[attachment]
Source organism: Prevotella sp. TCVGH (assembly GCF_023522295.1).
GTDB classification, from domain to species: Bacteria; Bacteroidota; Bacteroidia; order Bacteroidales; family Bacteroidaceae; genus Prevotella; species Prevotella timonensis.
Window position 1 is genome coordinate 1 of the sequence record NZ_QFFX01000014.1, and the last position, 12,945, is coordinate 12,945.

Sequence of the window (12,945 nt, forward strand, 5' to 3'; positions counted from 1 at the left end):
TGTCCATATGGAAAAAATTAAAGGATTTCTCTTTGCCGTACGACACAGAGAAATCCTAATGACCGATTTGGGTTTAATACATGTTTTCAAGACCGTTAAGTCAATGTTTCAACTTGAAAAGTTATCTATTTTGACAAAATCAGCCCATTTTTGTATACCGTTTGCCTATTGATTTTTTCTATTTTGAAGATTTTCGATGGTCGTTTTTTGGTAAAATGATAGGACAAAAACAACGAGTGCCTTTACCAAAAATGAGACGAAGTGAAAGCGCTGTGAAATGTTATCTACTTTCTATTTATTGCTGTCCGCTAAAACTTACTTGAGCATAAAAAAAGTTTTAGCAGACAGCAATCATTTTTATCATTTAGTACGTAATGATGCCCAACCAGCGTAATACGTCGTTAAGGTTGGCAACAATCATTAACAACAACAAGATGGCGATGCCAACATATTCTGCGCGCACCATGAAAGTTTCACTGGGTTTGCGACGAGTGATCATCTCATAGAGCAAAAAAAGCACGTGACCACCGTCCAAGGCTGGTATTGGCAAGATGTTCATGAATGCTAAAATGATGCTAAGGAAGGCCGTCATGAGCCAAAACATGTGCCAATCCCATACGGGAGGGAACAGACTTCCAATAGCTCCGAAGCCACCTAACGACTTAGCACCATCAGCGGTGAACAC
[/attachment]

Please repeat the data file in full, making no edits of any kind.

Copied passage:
Source organism: Prevotella sp. TCVGH (assembly GCF_023522295.1).
GTDB classification, from domain to species: Bacteria; Bacteroidota; Bacteroidia; order Bacteroidales; family Bacteroidaceae; genus Prevotella; species Prevotella timonensis.
Window position 1 is genome coordinate 1 of the sequence record NZ_QFFX01000014.1, and the last position, 12,945, is coordinate 12,945.

Sequence of the window (12,945 nt, forward strand, 5' to 3'; positions counted from 1 at the left end):
TGTCCATATGGAAAAAATTAAAGGATTTCTCTTTGCCGTACGACACAGAGAAATCCTAATGACCGATTTGGGTTTAATACATGTTTTCAAGACCGTTAAGTCAATGTTTCAACTTGAAAAGTTATCTATTTTGACAAAATCAGCCCATTTTTGTATACCGTTTGCCTATTGATTTTTTCTATTTTGAAGATTTTCGATGGTCGTTTTTTGGTAAAATGATAGGACAAAAACAACGAGTGCCTTTACCAAAAATGAGACGAAGTGAAAGCGCTGTGAAATGTTATCTACTTTCTATTTATTGCTGTCCGCTAAAACTTACTTGAGCATAAAAAAAGTTTTAGCAGACAGCAATCATTTTTATCATTTAGTACGTAATGATGCCCAACCAGCGTAATACGTCGTTAAGGTTGGCAACAATCATTAACAACAACAAGATGGCGATGCCAACATATTCTGCGCGCACCATGAAAGTTTCACTGGGTTTGCGACGAGTGATCATCTCATAGAGCAAAAAAAGCACGTGACCACCGTCCAAGGCTGGTATTGGCAAGATGTTCATGAATGCTAAAATGATGCTAAGGAAGGCCGTCATGAGCCAAAACATGTGCCAATCCCATACGGGAGGGAACAGACTTCCAATAGCTCCGAAGCCACCTAACGACTTAGCACCATCAGCGGTGAACAC